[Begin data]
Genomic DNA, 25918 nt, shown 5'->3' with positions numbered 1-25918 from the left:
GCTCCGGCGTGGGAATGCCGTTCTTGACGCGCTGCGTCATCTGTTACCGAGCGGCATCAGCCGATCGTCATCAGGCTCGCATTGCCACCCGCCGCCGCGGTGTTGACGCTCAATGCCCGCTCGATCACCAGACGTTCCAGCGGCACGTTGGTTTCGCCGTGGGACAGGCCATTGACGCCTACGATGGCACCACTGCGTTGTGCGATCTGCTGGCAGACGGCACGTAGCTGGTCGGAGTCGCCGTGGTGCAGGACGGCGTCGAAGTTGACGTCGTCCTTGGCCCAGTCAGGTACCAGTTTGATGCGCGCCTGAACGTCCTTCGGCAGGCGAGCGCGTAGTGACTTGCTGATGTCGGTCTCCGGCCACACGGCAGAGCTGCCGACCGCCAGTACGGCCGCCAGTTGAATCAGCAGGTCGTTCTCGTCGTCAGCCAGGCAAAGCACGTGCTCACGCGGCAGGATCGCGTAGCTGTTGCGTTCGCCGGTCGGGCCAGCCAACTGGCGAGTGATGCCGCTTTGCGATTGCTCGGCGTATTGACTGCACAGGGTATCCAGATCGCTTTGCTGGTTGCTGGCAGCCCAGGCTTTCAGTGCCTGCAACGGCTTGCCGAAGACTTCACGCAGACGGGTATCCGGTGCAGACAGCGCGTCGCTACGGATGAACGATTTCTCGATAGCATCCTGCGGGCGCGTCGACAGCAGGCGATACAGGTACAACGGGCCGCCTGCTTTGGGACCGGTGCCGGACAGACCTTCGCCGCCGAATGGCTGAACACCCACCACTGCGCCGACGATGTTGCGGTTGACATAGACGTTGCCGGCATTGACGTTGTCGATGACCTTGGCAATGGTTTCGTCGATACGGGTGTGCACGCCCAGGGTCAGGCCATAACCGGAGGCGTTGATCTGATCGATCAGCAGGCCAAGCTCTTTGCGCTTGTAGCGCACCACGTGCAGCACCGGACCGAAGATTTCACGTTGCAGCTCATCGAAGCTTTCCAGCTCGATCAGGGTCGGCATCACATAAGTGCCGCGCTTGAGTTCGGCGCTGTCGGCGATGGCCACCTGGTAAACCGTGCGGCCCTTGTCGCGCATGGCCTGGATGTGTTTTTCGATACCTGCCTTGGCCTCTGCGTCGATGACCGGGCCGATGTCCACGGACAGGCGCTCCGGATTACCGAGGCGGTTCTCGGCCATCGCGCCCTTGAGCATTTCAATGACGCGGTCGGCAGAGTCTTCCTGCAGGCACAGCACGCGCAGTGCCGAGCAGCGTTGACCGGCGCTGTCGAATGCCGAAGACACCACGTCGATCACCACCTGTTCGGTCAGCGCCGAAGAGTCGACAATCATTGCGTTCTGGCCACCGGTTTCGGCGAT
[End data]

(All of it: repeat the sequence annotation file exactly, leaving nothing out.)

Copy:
Genomic DNA, 25918 nt, shown 5'->3' with positions numbered 1-25918 from the left:
GCTCCGGCGTGGGAATGCCGTTCTTGACGCGCTGCGTCATCTGTTACCGAGCGGCATCAGCCGATCGTCATCAGGCTCGCATTGCCACCCGCCGCCGCGGTGTTGACGCTCAATGCCCGCTCGATCACCAGACGTTCCAGCGGCACGTTGGTTTCGCCGTGGGACAGGCCATTGACGCCTACGATGGCACCACTGCGTTGTGCGATCTGCTGGCAGACGGCACGTAGCTGGTCGGAGTCGCCGTGGTGCAGGACGGCGTCGAAGTTGACGTCGTCCTTGGCCCAGTCAGGTACCAGTTTGATGCGCGCCTGAACGTCCTTCGGCAGGCGAGCGCGTAGTGACTTGCTGATGTCGGTCTCCGGCCACACGGCAGAGCTGCCGACCGCCAGTACGGCCGCCAGTTGAATCAGCAGGTCGTTCTCGTCGTCAGCCAGGCAAAGCACGTGCTCACGCGGCAGGATCGCGTAGCTGTTGCGTTCGCCGGTCGGGCCAGCCAACTGGCGAGTGATGCCGCTTTGCGATTGCTCGGCGTATTGACTGCACAGGGTATCCAGATCGCTTTGCTGGTTGCTGGCAGCCCAGGCTTTCAGTGCCTGCAACGGCTTGCCGAAGACTTCACGCAGACGGGTATCCGGTGCAGACAGCGCGTCGCTACGGATGAACGATTTCTCGATAGCATCCTGCGGGCGCGTCGACAGCAGGCGATACAGGTACAACGGGCCGCCTGCTTTGGGACCGGTGCCGGACAGACCTTCGCCGCCGAATGGCTGAACACCCACCACTGCGCCGACGATGTTGCGGTTGACATAGACGTTGCCGGCATTGACGTTGTCGATGACCTTGGCAATGGTTTCGTCGATACGGGTGTGCACGCCCAGGGTCAGGCCATAACCGGAGGCGTTGATCTGATCGATCAGCAGGCCAAGCTCTTTGCGCTTGTAGCGCACCACGTGCAGCACCGGACCGAAGATTTCACGTTGCAGCTCATCGAAGCTTTCCAGCTCGATCAGGGTCGGCATCACATAAGTGCCGCGCTTGAGTTCGGCGCTGTCGGCGATGGCCACCTGGTAAACCGTGCGGCCCTTGTCGCGCATGGCCTGGATGTGTTTTTCGATACCTGCCTTGGCCTCTGCGTCGATGACCGGGCCGATGTCCACGGACAGGCGCTCCGGATTACCGAGGCGGTTCTCGGCCATCGCGCCCTTGAGCATTTCAATGACGCGGTCGGCAGAGTCTTCCTGCAGGCACAGCACGCGCAGTGCCGAGCAGCGTTGACCGGCGCTGTCGAATGCCGAAGACACCACGTCGATCACCACCTGTTCGGTCAGCGCCGAAGAGTCGACAATCATTGCGTTCTGGCCACCGGTTTCGGCGAT